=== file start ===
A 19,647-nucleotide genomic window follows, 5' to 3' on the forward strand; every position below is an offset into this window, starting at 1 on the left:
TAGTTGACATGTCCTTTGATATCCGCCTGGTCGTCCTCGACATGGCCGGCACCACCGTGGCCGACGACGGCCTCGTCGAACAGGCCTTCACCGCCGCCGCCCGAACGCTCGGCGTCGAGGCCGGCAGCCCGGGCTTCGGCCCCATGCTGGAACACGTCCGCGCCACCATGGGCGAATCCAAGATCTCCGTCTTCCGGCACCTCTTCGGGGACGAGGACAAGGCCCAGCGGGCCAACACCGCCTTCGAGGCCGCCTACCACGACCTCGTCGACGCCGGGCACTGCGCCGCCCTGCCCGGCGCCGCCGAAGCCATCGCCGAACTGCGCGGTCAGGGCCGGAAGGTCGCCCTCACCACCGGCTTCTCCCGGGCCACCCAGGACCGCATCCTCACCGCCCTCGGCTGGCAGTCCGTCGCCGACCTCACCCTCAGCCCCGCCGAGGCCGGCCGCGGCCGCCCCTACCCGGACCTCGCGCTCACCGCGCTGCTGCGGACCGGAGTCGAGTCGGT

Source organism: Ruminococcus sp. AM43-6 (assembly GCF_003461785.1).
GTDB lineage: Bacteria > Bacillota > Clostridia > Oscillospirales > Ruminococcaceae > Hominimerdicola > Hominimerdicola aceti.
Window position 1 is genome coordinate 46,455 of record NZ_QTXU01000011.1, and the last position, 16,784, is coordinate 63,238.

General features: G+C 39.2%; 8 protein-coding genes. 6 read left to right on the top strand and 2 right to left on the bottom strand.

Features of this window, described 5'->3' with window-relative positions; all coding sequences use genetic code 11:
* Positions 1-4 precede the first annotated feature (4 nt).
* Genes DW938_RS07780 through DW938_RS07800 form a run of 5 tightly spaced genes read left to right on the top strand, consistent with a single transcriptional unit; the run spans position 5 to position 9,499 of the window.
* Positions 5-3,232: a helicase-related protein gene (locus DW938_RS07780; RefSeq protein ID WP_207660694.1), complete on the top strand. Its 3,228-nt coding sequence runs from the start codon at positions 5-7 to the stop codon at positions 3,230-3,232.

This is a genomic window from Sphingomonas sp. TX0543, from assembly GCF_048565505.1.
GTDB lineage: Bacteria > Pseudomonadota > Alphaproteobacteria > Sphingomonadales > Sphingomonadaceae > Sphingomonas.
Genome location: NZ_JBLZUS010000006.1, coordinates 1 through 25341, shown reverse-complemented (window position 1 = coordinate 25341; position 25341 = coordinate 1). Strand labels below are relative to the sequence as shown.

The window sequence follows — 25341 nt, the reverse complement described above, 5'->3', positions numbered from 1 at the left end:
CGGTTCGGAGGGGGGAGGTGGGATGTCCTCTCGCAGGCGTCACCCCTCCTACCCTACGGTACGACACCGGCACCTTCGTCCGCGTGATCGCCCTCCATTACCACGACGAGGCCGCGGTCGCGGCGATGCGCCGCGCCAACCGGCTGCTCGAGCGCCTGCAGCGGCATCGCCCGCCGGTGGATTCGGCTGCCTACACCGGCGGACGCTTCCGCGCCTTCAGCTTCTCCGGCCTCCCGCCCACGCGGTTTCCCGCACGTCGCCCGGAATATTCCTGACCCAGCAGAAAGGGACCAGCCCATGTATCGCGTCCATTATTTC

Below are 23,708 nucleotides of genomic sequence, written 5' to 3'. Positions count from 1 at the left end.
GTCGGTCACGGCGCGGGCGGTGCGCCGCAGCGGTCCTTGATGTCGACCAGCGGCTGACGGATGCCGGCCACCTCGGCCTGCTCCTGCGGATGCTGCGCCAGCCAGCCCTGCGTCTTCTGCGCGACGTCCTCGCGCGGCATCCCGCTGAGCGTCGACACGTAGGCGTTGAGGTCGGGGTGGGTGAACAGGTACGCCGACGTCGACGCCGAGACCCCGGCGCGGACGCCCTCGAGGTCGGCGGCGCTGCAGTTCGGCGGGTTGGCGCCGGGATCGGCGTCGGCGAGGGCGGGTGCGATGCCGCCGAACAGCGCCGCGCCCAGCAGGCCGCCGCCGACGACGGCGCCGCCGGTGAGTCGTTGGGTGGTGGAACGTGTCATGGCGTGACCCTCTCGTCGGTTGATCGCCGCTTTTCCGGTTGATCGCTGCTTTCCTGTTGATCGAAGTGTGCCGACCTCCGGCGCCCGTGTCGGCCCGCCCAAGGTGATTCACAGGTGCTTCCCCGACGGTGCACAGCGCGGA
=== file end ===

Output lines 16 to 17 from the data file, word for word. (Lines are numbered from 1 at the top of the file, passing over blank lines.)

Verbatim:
Below are 23,708 nucleotides of genomic sequence, written 5' to 3'. Positions count from 1 at the left end.
GTCGGTCACGGCGCGGGCGGTGCGCCGCAGCGGTCCTTGATGTCGACCAGCGGCTGACGGATGCCGGCCACCTCGGCCTGCTCCTGCGGATGCTGCGCCAGCCAGCCCTGCGTCTTCTGCGCGACGTCCTCGCGCGGCATCCCGCTGAGCGTCGACACGTAGGCGTTGAGGTCGGGGTGGGTGAACAGGTACGCCGACGTCGACGCCGAGACCCCGGCGCGGACGCCCTCGAGGTCGGCGGCGCTGCAGTTCGGCGGGTTGGCGCCGGGATCGGCGTCGGCGAGGGCGGGTGCGATGCCGCCGAACAGCGCCGCGCCCAGCAGGCCGCCGCCGACGACGGCGCCGCCGGTGAGTCGTTGGGTGGTGGAACGTGTCATGGCGTGACCCTCTCGTCGGTTGATCGCCGCTTTTCCGGTTGATCGCTGCTTTCCTGTTGATCGAAGTGTGCCGACCTCCGGCGCCCGTGTCGGCCCGCCCAAGGTGATTCACAGGTGCTTCCCCGACGGTGCACAGCGCGGA